Thursday, May 12, 2016

The Girls of Atomic City by Denise Kiernan

I found out about this book from a Wendy over at Literary Feline, and it immediately piqued my interest because I know nothing about the contributions that women made to America developing the atomic bomb.

And now I know: they did a lot.

From the research to the actual building, women were an instrumental part of the process. It's a shame that they were ignored, especially when scientific recognition was being given out.

The book used two concurrent narratives - one following the lives of the women building the bomb, and one following the development of the bomb, code named "Tubealloy" in the whole book.

I found this book fascinating. It's as far away as from a normal history book as you can get, especially with its focus on the lives of individual women.

However, the book suffers from having too many subjects. I can't remember how many women the book profiled, but I found it hard to differentiate between them. Considering how their paths diverged, that was not a good sign. I guess that it's because none of the women ever felt fully alive to me.

At the end of the book, I was very conscious of the fact that there is no 'clean' way to win war.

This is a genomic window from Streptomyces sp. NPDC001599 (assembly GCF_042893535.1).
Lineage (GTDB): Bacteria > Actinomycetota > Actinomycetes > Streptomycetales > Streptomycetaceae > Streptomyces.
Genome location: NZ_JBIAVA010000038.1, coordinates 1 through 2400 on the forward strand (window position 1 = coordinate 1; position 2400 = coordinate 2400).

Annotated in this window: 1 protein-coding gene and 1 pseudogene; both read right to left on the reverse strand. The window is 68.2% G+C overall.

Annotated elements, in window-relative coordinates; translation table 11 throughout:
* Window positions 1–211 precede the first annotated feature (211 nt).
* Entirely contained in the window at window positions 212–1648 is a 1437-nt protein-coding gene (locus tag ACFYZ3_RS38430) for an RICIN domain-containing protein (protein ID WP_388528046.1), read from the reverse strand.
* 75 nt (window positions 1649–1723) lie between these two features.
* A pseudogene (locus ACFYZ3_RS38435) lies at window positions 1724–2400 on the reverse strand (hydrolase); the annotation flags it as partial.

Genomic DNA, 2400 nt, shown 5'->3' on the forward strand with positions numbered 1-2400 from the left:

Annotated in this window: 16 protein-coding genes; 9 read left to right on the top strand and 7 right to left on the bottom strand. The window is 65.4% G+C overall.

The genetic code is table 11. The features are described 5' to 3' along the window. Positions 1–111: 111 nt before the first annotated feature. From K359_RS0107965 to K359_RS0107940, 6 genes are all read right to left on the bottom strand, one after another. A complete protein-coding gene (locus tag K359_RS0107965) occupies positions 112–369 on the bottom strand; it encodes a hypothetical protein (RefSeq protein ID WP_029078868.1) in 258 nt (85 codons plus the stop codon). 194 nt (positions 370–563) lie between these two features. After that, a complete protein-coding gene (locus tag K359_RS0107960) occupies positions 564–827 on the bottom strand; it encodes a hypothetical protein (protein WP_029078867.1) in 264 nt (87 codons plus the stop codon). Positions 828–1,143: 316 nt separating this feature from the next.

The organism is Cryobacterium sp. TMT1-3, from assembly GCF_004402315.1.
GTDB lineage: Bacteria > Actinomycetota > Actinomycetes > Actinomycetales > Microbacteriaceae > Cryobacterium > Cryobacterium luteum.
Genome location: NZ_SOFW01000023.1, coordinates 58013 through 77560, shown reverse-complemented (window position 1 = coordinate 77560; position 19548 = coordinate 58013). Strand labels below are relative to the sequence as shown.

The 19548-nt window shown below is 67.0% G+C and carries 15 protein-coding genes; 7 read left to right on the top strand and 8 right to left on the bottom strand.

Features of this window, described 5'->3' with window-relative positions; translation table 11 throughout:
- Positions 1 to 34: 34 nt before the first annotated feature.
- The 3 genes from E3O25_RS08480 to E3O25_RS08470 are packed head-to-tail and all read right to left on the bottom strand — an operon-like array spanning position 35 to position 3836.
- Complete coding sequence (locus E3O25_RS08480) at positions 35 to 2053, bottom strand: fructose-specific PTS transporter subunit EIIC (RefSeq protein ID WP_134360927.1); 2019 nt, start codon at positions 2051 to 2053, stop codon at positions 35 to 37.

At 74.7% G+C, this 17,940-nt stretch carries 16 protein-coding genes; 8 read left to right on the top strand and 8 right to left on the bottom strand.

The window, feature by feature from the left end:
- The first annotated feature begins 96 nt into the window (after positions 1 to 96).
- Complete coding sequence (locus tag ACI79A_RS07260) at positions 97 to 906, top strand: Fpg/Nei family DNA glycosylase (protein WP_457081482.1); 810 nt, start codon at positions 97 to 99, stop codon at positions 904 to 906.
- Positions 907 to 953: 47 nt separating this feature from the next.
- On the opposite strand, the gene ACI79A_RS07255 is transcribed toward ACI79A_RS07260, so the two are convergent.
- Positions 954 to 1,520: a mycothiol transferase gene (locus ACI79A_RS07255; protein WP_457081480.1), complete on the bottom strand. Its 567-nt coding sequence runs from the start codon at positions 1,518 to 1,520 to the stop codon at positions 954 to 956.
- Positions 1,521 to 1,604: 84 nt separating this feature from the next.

In school, we learnt that the atomic bomb was dropped on Japan because they had no choice. When I went to Nagasaki, I learnt that this choice involved years of prolonged suffering for the Japanese.

Later on, I learnt that the Japanese was already considering surrender, so this wasn't really a "no-choice" sort of thing. It was just valuing American lives of Japanese lives, and forgetting that all human lives are lives.

In this book, there was an added message that the whole secrecy of this thing meant that countless people were exposed to risks they weren't fully told about. There's no follow up on the medical health of the women in the book, but considering that one man had radioactive material injected into him without his consent or knowledge, I find it hard to believe that everyone made it out unscathed.

All in all, this is a fascinating read. I may not have been able to differentiate between each individual lady, but I managed to get a sense of how this community functioned as a whole, and the toll it took on them. Definitely recommended to people who like history.


  1. Part of me wonders if the book would have been stronger had the author made it longer--so she could go more into the women's lives, making them stand out as individuals more than they did. I had trouble keeping track of who was who at first too (although I eventually was able to). I think this was a good introduction to the topics covered and worth reading. Great review!

    1. Thanks! And I agree, the book might have been stronger if it were longer, or if she focused on less people. But then again, less people = not as complete a picture.


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